British Queen celebrates


The British Library has reconnected historical recordings of cultural songs and stories to the people of the Solomon Islands through a partnership with the

National Museum.

High Commissioner Thomas Coward presented the audio equipment to Deputy Director of the National Museum, Lawrence Kiko, as part of the True Echoes project. This collaborative effort between the British Library and the Solomon Islands National Museum involved the digitisation and research of wax cylinder recordings from the British Library’s collection, made in the Solomon Islands between 1908 and 1914.

These recordings encompass significant music, stories, and speeches, documenting the oral traditions, cultural rituals, and history of communities in Simbo, Rannonga, and across Malaita.

The True Echoes project facilitated the donation of audio equipment by the British Library to the Solomon Islands National Museum, enabling the local community to access these valuable digital recordings. Upon receiving the equipment, Deputy Director Lawrence Kiko expressed gratitude, stating:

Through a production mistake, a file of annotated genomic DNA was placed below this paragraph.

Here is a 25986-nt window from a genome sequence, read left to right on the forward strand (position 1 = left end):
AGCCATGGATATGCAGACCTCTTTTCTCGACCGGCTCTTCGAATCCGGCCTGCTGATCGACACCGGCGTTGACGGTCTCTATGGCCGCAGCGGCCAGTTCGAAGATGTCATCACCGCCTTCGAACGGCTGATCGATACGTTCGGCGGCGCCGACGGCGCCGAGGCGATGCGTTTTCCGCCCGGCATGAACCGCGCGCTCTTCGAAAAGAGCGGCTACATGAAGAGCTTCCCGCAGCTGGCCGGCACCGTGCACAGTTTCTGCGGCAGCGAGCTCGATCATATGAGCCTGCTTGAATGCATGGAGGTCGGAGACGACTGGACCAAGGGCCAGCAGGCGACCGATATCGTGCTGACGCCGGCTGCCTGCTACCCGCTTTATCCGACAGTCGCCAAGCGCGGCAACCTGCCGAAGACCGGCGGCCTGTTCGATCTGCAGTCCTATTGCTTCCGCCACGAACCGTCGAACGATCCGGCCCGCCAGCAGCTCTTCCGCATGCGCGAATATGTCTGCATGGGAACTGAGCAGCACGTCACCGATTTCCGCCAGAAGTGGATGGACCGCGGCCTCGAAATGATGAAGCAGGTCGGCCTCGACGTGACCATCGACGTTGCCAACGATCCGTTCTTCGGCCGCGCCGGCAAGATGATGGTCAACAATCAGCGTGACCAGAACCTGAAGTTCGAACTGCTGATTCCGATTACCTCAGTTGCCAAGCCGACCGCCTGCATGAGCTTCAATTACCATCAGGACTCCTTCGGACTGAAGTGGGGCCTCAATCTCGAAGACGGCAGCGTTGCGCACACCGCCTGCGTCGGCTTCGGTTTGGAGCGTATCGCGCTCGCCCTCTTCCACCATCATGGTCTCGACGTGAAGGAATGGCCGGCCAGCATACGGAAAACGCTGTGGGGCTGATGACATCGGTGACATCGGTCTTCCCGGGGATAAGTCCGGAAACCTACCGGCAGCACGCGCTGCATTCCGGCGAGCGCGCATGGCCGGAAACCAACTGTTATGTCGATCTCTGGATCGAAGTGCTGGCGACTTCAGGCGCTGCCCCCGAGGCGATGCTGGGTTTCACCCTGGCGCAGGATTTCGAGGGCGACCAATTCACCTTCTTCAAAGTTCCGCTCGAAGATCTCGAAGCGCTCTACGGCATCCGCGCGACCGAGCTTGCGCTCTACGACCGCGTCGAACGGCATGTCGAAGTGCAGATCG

"The museum is thankful to receive the equipment as it will enhance the recording of cultural and historical stories within focus communities in the Solomon Islands through the True Echoes Participatory Research Project, in partnership with the British Library. This handover marks another milestone in cultural preservation, aiding in the digitisation and playback of numerous historical tapes."

Isobel Clouter, Principal Investigator on the True Echoes project at the British Library, highlighted the project's goals:

"The True Echoes project aims to share intangible cultural heritage and reconnect rich archival sources held by the British Library and other UK institutions with communities, researchers, and peer institutions across the Pacific region. We are grateful to the UK High Commission in the Solomon Islands for their continued support and are delighted to donate this audio equipment to the Solomon Islands National Museum, supporting long-term access to this rich collection of recordings."

True Echoes was funded by the Leverhulme Trust and the UK Government’s Department for Business, Energy and Industrial Strategy (BEIS).

The collection is available online at True Echoes.